By Chibuike Nwabuko
Abuja (Sundiata Post) – Nigerians living abroad have called on President Donald Trump to reverse United States visa ban on Nigerians as it will only added to the very persecution that he already acknowledged that we suffer.
The appeal was contained in a statement signed by Chinenye Mba, California, USA
Hajara I. ESQ Florida USA, B. Nwosu Ph.D Maryland USA, Y. TELLA Ph.D Florida USA,
J. Elele Virginia USA, Prof C. E. C Onoh Scripture Union Enugu, Bishop Oscar Ossai LEGACY Initiatives Lagos, and
Emmanuel Ogebe Washington DC USA.
The statement reads in full:
We appreciate the effort your administration has made with regard to addressing religious persecution globally and especially in Nigeria.
Therefore we received with shock, the news that your administration has added Nigeria to your Muslim visa ban.
Mr President this is not right. This visa ban has only added to the very persecution that you have acknowledged.
Firstly, the Obama State Department expressly stated that he would not visit Nigeria because they preferred a “Muslim majority” country like Senegal even though Nigeria is the most populous country in Africa and a top USA trade partner.
Your administration has essentially deemed Nigeria a Muslim country deserving of a visa ban despite your administration’s welcome recognition of Nigeria’s persecution of Christians. Mr President, Nigeria is actually the largest country in the world with an equal population of Muslims and Christians.
Ironically, even before this unfortunate policy, many Nigerian pastors’ visas were embargoed by the US embassy during your administration than during President Obama’s tenure. However Nigerian officials who perpetrate persecution get visas.
Secondly, over 11,000 Nigerian international students attend schools in the US bringing in over half a billion dollars annually into the US. 11,000 students is the equivalent of a good sized university.
Therefore, Nigerian International students create employment and funding for the equivalent of an entire university system.
The US has the world’s largest population of international students of over 1,000,000 – 5% of America’s student population.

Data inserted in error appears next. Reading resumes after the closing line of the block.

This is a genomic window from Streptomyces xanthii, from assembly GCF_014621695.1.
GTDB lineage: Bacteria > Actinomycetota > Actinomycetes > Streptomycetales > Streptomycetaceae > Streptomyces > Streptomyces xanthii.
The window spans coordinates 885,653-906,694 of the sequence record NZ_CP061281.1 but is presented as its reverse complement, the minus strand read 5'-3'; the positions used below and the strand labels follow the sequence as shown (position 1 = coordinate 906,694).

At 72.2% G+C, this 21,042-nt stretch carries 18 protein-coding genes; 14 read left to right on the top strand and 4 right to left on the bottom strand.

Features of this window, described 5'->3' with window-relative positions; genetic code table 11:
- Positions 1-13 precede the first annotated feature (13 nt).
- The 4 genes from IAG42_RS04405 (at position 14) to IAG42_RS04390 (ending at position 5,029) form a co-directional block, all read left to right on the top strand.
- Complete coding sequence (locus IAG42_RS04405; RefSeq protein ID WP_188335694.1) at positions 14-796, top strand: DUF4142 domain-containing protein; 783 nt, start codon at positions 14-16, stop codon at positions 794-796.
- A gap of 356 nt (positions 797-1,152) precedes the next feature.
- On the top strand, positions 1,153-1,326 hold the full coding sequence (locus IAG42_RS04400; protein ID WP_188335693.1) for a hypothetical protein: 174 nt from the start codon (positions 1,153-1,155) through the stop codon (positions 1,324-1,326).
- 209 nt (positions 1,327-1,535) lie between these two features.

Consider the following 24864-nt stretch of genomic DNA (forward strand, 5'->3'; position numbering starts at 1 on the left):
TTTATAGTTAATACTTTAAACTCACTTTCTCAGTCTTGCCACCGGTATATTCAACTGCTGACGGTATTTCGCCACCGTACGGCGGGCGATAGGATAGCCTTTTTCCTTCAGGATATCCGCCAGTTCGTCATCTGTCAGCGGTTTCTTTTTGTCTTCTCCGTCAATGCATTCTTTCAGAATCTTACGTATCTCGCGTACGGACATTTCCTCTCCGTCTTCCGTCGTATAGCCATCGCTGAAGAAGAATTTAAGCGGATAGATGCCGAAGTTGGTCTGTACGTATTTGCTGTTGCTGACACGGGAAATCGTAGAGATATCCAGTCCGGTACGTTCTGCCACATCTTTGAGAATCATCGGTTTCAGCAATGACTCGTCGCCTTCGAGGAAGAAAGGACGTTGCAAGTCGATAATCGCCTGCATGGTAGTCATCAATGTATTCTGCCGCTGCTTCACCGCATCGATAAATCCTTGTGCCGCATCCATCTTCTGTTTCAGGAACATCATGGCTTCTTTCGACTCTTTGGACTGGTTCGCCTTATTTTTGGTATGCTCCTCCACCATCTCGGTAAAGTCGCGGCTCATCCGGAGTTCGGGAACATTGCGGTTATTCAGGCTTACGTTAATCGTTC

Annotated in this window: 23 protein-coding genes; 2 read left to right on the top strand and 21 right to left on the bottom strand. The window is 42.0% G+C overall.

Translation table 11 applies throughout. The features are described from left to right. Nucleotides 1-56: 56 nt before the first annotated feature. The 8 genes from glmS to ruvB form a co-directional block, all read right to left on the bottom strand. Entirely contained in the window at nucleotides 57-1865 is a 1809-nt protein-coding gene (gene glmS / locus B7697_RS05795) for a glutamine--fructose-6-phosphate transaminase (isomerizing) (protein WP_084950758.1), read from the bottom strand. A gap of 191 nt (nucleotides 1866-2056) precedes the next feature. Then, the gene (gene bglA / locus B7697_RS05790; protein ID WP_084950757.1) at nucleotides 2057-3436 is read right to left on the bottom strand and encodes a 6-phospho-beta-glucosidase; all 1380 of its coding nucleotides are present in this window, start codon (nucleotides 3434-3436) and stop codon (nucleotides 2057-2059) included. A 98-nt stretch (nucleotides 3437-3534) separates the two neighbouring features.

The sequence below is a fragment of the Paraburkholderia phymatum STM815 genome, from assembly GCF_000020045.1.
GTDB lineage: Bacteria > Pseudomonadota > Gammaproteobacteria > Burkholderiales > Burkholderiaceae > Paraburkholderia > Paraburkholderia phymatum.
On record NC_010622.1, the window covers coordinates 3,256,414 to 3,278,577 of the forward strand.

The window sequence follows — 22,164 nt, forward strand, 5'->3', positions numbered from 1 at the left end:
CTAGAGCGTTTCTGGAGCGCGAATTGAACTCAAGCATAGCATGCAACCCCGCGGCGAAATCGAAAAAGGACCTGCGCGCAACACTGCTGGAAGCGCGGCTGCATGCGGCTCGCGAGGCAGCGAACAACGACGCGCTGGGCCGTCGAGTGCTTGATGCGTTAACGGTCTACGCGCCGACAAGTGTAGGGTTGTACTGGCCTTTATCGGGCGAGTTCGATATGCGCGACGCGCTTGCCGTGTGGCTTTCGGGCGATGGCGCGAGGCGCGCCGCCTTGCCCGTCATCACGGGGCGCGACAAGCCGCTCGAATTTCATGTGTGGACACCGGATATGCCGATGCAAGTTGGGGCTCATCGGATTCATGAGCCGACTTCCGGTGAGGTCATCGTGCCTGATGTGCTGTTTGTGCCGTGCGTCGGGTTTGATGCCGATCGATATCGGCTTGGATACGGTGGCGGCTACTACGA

Students from sub Saharan Africa comprise only 5% of the international students but Nigerian students who comprise 1% of the 1 million international students pay half a billion dollars in fees.
International students help subsidize educational costs for American students who pay much lower fees than they do.
There is actually active competition for international students by several western countries.
The United Kingdom proposed a visa restriction on Nigeria but it was reversed within days after the new government then was made to realize the hundreds of millions of pounds injected into the UK economy by Nigerian international students. The amount paid in fees to UK universities exceeds the entire national budget for education in Nigeria and helps subsidize education for British students.
It is for this reason that both the US and UK are amongst countries including Turkey who aggressively market their universities in Nigeria.
Every year, upwards of 50 US universities send staff to Nigeria to participate in educational fairs to recruit Nigerian students to study in America!
Apart from the financial benefits to the US of these students, educating international students has long been recognized as a modern tool of diplomacy – building futuristic bridges and promoting American Ideas and Ideals.
In the case of Nigeria, her very first president at independence was a Nigerian International student who attended Lincoln University, in the US, Nnamdi Azikiwe.
At a time when islamist terrorism has destroyed hundreds of schools, at the hands of a group called “Boko Haram” or “western education is evil,” thousands of committed Nigerian students literally put their lives at risk by courageously still seeking western. This is not the time to make things even more difficult for them by introducing such a visa restriction. Mr President, please reverse this ill-advised ban now.
Chinenye Mba California, USA
Hajara I. ESQ Florida USA
B. Nwosu Ph.D Maryland USA
Y. TELLA Ph.D Florida USA
J. Elele Virginia USA
Prof C. E. C Onoh Scripture Union Enugu, Nigeria Bishop Oscar Ossai LEGACY Initiatives Lagos, Nigeria
Emmanuel Ogebe Washington DC USA